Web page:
The First Two Weeks: Adjusting to Spanish Life






To say my first two weeks in Barcelona have been eventful would be the understatement of the century. I feel like I have done and seen more than I ever thought was possible in such a short period of time. To preface, this is the first time I have ever left the United States and also the first time I have travelled anywhere on my own. Like any other student in my position, I was feeling a lot of nerves before arriving, but the minute I stepped out of the airport all I felt was overwhelming excitement at all that was ahead of me. Since coming here, I have had some of my expectations for culture shocks met while also encountering new surprises. For example, while it sounds trivial, I didn't realize how uncommon ice was in drinks here, so getting used to lukewarm water has been an adjustment. So far, Barcelona has been an undoubtedly positive experience that has already taught me so much about the world as well as what I am capable of. Even just a year ago, the idea of flying solo across the Atlantic to spend the summer in a foreign country was laughable to me, but now that I'm here I can't imagine anything better.

Some of the highlights of my first two weeks have been exploring the city and all its foods, going to a fútbol game, and taking some trips to near by towns. Roaming around Barcelona has taken up essentially all of my free time. When I am not in class or at my internship, I just start walking and see what I might find. I have found some of my favorite parks, cafes, and gelato shops this way and also gotten to understand the layout of the city much better. In general, people walk places far more than in America. It certainly helps that Barcelona is an extremely walkable city as well. It has been incredibly refreshing to be guaranteed a safe route to walk wherever you need to go. I have also really appreciated the public transportation here. Whether it is within Barcelona or to locations outside of the city, every train and bus is highly reliable and for accessible prices. Another aspect of the culture here I love is the general slowness of life. At meals, it is commonplace to sit for hours just savoring your food and enjoying the company of the people you're with. The pace of life here has forced me to think more about the aspects of American culture that I take for granted, such as our emphasis on work as aspects of our personality. In Spain, when you are getting to know someone and ask them about themselves they will list hobbies and interests long before they tell you what they do for work.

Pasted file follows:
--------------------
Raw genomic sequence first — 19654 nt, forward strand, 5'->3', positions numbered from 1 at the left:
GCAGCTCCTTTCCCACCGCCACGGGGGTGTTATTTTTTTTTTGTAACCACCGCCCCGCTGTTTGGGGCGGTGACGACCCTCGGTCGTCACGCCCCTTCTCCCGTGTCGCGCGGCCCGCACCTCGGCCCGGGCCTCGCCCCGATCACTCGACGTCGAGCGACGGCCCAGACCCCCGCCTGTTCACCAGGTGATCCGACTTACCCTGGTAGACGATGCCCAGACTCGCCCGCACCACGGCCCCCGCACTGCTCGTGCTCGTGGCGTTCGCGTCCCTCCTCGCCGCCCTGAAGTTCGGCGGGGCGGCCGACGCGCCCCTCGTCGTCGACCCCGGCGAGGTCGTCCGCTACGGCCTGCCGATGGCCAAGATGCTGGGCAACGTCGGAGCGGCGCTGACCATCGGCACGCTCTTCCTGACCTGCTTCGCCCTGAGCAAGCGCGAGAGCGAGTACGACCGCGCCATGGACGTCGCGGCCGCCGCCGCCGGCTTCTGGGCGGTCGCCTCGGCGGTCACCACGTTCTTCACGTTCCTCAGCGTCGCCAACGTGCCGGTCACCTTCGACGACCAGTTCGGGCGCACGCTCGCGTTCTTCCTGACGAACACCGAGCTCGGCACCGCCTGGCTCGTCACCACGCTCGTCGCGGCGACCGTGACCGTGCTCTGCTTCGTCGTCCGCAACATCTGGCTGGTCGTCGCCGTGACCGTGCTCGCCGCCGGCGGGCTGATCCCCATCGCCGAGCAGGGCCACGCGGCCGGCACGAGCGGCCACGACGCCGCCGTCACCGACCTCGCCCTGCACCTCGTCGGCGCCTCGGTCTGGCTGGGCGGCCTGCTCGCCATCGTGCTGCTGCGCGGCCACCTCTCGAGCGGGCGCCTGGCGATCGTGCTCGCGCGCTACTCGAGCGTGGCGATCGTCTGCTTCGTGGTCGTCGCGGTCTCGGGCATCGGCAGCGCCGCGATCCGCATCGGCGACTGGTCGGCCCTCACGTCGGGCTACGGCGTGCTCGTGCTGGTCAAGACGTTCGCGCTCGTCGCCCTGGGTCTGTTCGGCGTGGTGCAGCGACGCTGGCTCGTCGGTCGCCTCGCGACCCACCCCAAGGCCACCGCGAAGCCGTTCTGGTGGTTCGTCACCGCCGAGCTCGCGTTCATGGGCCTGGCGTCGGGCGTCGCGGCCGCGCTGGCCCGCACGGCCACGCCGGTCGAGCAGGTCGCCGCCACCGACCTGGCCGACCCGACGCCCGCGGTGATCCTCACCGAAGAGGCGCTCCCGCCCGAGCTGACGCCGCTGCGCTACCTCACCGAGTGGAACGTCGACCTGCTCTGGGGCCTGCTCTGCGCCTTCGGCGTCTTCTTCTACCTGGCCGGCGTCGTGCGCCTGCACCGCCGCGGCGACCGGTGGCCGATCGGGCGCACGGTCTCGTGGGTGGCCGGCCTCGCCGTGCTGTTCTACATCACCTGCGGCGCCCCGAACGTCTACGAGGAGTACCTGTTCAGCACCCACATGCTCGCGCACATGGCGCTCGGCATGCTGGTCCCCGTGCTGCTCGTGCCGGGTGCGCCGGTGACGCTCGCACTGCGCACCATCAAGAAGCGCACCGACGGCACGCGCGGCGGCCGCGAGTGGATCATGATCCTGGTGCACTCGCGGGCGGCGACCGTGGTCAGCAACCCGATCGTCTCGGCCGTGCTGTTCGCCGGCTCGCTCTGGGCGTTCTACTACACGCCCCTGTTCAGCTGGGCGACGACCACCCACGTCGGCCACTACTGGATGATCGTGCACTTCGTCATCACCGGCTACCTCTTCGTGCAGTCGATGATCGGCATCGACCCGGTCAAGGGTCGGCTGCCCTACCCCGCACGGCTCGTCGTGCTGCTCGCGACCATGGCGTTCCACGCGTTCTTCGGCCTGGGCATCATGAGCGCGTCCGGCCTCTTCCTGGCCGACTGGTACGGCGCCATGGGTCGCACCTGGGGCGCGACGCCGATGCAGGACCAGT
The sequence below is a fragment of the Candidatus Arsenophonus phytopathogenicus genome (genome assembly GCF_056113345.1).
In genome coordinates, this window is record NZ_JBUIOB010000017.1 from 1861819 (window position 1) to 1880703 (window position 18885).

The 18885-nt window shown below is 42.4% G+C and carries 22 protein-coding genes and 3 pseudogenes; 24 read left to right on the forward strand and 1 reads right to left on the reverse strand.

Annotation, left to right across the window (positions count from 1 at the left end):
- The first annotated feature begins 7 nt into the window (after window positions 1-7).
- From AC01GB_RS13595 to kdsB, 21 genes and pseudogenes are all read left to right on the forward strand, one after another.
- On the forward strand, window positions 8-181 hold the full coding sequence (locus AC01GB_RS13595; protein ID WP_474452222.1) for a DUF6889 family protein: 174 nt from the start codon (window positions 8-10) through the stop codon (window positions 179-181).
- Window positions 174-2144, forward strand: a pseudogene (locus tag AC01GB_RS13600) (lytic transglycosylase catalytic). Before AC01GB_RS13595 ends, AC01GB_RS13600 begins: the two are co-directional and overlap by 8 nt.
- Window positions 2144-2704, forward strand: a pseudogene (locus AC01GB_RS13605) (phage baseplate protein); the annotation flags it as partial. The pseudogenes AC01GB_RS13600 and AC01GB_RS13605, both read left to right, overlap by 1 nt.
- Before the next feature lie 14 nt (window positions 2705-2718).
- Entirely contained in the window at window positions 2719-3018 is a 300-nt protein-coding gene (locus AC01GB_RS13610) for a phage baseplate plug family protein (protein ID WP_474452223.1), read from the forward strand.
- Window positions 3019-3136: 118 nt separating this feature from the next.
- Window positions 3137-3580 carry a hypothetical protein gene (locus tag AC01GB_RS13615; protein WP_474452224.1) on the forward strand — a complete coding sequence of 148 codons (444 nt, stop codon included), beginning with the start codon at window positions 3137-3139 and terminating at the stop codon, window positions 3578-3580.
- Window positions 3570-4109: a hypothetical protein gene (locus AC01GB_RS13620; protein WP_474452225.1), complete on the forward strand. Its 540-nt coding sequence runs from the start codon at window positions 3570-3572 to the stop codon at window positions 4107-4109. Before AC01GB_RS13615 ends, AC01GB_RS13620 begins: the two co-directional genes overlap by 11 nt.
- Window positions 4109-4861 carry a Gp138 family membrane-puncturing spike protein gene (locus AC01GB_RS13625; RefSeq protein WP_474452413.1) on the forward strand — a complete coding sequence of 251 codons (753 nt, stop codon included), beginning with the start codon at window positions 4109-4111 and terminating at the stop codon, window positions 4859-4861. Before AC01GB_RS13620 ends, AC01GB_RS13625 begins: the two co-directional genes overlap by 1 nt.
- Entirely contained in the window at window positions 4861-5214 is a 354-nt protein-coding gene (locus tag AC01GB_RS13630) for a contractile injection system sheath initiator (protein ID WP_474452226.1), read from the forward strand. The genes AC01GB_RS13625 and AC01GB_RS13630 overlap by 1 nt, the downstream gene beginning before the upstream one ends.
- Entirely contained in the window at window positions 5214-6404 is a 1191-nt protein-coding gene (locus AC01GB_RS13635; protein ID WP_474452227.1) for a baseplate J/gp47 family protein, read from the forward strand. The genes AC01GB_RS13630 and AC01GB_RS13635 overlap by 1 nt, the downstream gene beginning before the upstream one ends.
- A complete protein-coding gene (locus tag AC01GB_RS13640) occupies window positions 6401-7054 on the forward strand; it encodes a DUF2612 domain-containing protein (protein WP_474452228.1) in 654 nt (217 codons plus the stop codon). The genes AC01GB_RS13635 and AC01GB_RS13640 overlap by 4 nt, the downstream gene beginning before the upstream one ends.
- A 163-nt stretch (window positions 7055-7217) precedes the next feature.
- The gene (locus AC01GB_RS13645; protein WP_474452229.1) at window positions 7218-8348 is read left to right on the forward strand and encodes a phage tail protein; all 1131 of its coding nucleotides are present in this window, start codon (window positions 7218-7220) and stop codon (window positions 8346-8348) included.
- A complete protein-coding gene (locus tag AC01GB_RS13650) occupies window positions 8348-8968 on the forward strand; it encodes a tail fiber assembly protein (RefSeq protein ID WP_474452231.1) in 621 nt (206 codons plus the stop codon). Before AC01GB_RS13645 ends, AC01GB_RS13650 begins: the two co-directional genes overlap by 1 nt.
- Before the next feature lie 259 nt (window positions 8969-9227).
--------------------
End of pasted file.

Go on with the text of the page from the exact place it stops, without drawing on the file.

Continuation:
On the topic of work, I have been participating in an internship here in Barcelona as well. I am a psychology major and my internship is at a non-profit organization that offers educational and other resources to children in one of the lower income neighborhoods of Barcelona. Most of the children come from immigrant families and the goal of the organization is to reduce the risk of them continuing the cycle of poverty. This internship has probably been one of the most challenging and fulfilling aspects of my time in Barcelona thus far. My supervisors and the children essentially only speak Spanish, and while I am at an intermediate level of speaking, it is no where near enough to keep up with native speakers. For that reason, the internship has been no easy task and has required my undivided attention while I am working. Nonetheless, I have already learned so much from the children I work with and seen first hand the experiences of people growing up in a different culture. Additionally, I feel that when traveling it is easy to only see the glamorous and superficial side of the place you're visiting, and I feel this internship has allowed me to gain a far deeper understanding of life in Barcelona.

With so many changes and new experiences just in these first two weeks, I have no doubt that the rest of my time here will be equally as unforgettable. I am excited to see what more awaits me and continue to document it all along the way!